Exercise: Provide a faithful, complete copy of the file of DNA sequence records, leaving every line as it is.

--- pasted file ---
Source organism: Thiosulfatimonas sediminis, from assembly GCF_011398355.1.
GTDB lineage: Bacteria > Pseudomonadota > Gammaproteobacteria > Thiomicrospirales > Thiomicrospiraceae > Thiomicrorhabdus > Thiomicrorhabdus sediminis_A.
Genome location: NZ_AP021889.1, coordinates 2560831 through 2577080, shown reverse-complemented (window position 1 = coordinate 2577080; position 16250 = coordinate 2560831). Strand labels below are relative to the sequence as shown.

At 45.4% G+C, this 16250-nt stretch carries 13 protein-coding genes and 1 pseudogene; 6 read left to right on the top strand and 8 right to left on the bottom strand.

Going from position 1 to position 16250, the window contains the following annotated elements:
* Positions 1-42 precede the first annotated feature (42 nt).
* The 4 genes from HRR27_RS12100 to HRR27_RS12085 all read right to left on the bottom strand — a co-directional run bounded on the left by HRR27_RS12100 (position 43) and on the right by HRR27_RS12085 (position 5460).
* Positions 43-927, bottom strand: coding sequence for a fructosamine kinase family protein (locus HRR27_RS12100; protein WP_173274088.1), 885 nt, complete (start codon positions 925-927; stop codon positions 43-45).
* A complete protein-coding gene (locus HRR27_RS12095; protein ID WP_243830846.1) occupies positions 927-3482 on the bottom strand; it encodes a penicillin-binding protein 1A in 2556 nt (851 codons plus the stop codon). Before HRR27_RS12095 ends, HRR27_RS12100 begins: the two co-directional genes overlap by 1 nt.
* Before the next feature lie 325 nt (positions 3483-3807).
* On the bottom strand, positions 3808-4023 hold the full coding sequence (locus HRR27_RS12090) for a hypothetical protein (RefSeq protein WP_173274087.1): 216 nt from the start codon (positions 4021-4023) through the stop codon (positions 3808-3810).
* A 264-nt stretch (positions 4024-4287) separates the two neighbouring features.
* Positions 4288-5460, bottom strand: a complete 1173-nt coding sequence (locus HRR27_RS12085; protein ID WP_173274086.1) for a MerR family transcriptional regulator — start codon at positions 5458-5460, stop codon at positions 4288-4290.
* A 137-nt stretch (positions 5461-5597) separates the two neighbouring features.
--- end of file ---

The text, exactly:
Source organism: Thiosulfatimonas sediminis, from assembly GCF_011398355.1.
GTDB lineage: Bacteria > Pseudomonadota > Gammaproteobacteria > Thiomicrospirales > Thiomicrospiraceae > Thiomicrorhabdus > Thiomicrorhabdus sediminis_A.
Genome location: NZ_AP021889.1, coordinates 2560831 through 2577080, shown reverse-complemented (window position 1 = coordinate 2577080; position 16250 = coordinate 2560831). Strand labels below are relative to the sequence as shown.

At 45.4% G+C, this 16250-nt stretch carries 13 protein-coding genes and 1 pseudogene; 6 read left to right on the top strand and 8 right to left on the bottom strand.

Going from position 1 to position 16250, the window contains the following annotated elements:
* Positions 1-42 precede the first annotated feature (42 nt).
* The 4 genes from HRR27_RS12100 to HRR27_RS12085 all read right to left on the bottom strand — a co-directional run bounded on the left by HRR27_RS12100 (position 43) and on the right by HRR27_RS12085 (position 5460).
* Positions 43-927, bottom strand: coding sequence for a fructosamine kinase family protein (locus HRR27_RS12100; protein WP_173274088.1), 885 nt, complete (start codon positions 925-927; stop codon positions 43-45).
* A complete protein-coding gene (locus HRR27_RS12095; protein ID WP_243830846.1) occupies positions 927-3482 on the bottom strand; it encodes a penicillin-binding protein 1A in 2556 nt (851 codons plus the stop codon). Before HRR27_RS12095 ends, HRR27_RS12100 begins: the two co-directional genes overlap by 1 nt.
* Before the next feature lie 325 nt (positions 3483-3807).
* On the bottom strand, positions 3808-4023 hold the full coding sequence (locus HRR27_RS12090) for a hypothetical protein (RefSeq protein WP_173274087.1): 216 nt from the start codon (positions 4021-4023) through the stop codon (positions 3808-3810).
* A 264-nt stretch (positions 4024-4287) separates the two neighbouring features.
* Positions 4288-5460, bottom strand: a complete 1173-nt coding sequence (locus HRR27_RS12085; protein ID WP_173274086.1) for a MerR family transcriptional regulator — start codon at positions 5458-5460, stop codon at positions 4288-4290.
* A 137-nt stretch (positions 5461-5597) separates the two neighbouring features.